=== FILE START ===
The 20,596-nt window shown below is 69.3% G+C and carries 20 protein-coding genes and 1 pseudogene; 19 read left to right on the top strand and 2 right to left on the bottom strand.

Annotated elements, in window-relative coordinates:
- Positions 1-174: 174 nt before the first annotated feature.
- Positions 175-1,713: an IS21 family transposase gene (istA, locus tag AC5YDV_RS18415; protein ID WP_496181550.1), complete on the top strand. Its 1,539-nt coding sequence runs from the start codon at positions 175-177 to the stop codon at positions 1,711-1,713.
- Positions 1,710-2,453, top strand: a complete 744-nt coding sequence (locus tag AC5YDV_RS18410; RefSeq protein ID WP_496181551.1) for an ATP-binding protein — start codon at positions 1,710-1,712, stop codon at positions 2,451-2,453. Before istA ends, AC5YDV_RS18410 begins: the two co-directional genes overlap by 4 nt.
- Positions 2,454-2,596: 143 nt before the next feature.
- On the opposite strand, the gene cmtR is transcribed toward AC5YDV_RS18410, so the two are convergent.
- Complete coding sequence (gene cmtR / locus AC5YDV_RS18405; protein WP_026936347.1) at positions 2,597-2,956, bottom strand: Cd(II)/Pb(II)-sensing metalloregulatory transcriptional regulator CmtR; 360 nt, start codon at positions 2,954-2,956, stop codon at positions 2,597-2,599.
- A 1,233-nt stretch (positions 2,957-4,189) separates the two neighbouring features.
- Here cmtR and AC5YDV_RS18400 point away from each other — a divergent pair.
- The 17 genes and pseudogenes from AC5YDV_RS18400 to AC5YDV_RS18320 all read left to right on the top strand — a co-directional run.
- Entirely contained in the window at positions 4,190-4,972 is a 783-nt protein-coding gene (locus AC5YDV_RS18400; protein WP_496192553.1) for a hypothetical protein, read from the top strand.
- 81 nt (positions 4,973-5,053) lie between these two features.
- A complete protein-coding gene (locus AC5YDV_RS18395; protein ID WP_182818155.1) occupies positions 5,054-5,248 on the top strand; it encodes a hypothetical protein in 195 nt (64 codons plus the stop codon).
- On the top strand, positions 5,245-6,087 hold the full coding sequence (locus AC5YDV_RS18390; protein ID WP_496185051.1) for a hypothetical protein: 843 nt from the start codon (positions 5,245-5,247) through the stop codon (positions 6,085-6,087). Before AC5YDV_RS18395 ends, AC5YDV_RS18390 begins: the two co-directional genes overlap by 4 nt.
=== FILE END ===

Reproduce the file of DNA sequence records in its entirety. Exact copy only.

The 20,596-nt window shown below is 69.3% G+C and carries 20 protein-coding genes and 1 pseudogene; 19 read left to right on the top strand and 2 right to left on the bottom strand.

Annotated elements, in window-relative coordinates:
- Positions 1-174: 174 nt before the first annotated feature.
- Positions 175-1,713: an IS21 family transposase gene (istA, locus tag AC5YDV_RS18415; protein ID WP_496181550.1), complete on the top strand. Its 1,539-nt coding sequence runs from the start codon at positions 175-177 to the stop codon at positions 1,711-1,713.
- Positions 1,710-2,453, top strand: a complete 744-nt coding sequence (locus tag AC5YDV_RS18410; RefSeq protein ID WP_496181551.1) for an ATP-binding protein — start codon at positions 1,710-1,712, stop codon at positions 2,451-2,453. Before istA ends, AC5YDV_RS18410 begins: the two co-directional genes overlap by 4 nt.
- Positions 2,454-2,596: 143 nt before the next feature.
- On the opposite strand, the gene cmtR is transcribed toward AC5YDV_RS18410, so the two are convergent.
- Complete coding sequence (gene cmtR / locus AC5YDV_RS18405; protein WP_026936347.1) at positions 2,597-2,956, bottom strand: Cd(II)/Pb(II)-sensing metalloregulatory transcriptional regulator CmtR; 360 nt, start codon at positions 2,954-2,956, stop codon at positions 2,597-2,599.
- A 1,233-nt stretch (positions 2,957-4,189) separates the two neighbouring features.
- Here cmtR and AC5YDV_RS18400 point away from each other — a divergent pair.
- The 17 genes and pseudogenes from AC5YDV_RS18400 to AC5YDV_RS18320 all read left to right on the top strand — a co-directional run.
- Entirely contained in the window at positions 4,190-4,972 is a 783-nt protein-coding gene (locus AC5YDV_RS18400; protein WP_496192553.1) for a hypothetical protein, read from the top strand.
- 81 nt (positions 4,973-5,053) lie between these two features.
- A complete protein-coding gene (locus AC5YDV_RS18395; protein ID WP_182818155.1) occupies positions 5,054-5,248 on the top strand; it encodes a hypothetical protein in 195 nt (64 codons plus the stop codon).
- On the top strand, positions 5,245-6,087 hold the full coding sequence (locus AC5YDV_RS18390; protein ID WP_496185051.1) for a hypothetical protein: 843 nt from the start codon (positions 5,245-5,247) through the stop codon (positions 6,085-6,087). Before AC5YDV_RS18395 ends, AC5YDV_RS18390 begins: the two co-directional genes overlap by 4 nt.